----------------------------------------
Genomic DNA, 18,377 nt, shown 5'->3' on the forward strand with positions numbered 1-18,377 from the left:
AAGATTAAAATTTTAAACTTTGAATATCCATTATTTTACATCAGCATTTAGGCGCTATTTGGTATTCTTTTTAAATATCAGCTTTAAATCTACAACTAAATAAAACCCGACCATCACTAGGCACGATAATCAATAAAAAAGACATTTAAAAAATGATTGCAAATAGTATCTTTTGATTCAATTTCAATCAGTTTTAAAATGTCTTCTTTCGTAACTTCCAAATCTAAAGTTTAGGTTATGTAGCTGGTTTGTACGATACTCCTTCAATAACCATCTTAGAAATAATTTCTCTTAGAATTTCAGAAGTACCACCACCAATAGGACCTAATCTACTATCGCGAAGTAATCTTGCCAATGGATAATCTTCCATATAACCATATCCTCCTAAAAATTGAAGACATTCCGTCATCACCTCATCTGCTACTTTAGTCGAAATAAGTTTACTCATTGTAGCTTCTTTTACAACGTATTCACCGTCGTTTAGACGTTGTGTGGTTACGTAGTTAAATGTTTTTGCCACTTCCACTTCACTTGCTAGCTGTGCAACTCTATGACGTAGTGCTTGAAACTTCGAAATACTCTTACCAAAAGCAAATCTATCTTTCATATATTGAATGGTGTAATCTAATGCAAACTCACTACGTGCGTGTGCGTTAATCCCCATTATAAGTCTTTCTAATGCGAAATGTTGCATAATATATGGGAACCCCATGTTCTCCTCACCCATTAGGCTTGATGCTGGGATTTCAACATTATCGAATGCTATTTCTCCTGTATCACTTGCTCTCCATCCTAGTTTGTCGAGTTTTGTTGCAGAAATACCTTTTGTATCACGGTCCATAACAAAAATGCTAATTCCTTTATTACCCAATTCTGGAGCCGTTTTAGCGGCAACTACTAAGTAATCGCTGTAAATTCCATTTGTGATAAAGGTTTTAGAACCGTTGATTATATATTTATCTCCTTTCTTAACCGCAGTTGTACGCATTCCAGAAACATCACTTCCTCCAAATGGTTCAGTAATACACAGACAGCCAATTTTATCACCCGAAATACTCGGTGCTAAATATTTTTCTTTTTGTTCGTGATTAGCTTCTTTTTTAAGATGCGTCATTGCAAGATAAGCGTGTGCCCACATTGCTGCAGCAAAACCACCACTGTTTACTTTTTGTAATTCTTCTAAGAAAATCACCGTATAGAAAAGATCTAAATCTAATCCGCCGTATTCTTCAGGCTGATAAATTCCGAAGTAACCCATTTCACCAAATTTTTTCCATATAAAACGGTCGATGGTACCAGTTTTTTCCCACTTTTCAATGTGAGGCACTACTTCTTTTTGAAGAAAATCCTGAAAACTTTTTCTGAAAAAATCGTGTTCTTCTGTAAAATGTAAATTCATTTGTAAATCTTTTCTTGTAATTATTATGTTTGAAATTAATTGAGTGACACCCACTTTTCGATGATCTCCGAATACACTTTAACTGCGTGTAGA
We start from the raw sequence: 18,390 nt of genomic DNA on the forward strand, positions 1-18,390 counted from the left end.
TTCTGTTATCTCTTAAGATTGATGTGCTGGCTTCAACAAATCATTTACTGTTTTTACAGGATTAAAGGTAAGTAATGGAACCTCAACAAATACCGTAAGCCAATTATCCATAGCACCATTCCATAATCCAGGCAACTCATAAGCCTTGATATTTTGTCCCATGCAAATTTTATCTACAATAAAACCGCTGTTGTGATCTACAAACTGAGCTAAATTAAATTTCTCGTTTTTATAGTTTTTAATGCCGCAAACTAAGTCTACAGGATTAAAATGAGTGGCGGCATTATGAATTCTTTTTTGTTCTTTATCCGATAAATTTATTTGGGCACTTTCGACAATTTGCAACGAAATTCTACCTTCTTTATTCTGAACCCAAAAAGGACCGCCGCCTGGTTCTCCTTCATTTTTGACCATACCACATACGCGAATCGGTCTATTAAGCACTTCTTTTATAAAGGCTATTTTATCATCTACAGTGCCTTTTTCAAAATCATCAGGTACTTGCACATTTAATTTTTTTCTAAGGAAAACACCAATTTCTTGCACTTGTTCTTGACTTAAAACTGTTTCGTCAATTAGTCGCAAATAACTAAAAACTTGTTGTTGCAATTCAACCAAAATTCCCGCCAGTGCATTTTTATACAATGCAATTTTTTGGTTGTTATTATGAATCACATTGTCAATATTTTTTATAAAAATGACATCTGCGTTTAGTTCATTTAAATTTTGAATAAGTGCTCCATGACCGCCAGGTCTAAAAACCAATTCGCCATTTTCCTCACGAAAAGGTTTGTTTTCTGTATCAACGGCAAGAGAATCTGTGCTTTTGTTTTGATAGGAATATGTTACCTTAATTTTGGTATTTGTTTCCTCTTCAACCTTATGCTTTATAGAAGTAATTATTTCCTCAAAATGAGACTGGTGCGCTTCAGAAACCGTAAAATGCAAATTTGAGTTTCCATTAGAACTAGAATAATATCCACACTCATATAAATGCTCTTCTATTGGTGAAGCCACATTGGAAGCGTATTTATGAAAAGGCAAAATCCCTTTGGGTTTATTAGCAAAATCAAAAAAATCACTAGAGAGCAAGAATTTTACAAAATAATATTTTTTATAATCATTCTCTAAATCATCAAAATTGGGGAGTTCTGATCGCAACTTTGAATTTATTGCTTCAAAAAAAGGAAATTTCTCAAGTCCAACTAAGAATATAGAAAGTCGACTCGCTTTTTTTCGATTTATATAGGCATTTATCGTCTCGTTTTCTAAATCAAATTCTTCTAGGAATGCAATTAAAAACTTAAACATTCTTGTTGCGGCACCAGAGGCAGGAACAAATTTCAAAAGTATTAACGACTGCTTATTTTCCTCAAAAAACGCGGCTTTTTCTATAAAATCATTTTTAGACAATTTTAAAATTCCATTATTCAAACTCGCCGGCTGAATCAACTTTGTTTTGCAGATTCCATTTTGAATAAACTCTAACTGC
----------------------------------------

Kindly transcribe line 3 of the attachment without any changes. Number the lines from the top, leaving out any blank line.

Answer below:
We start from the raw sequence: 18,390 nt of genomic DNA on the forward strand, positions 1-18,390 counted from the left end.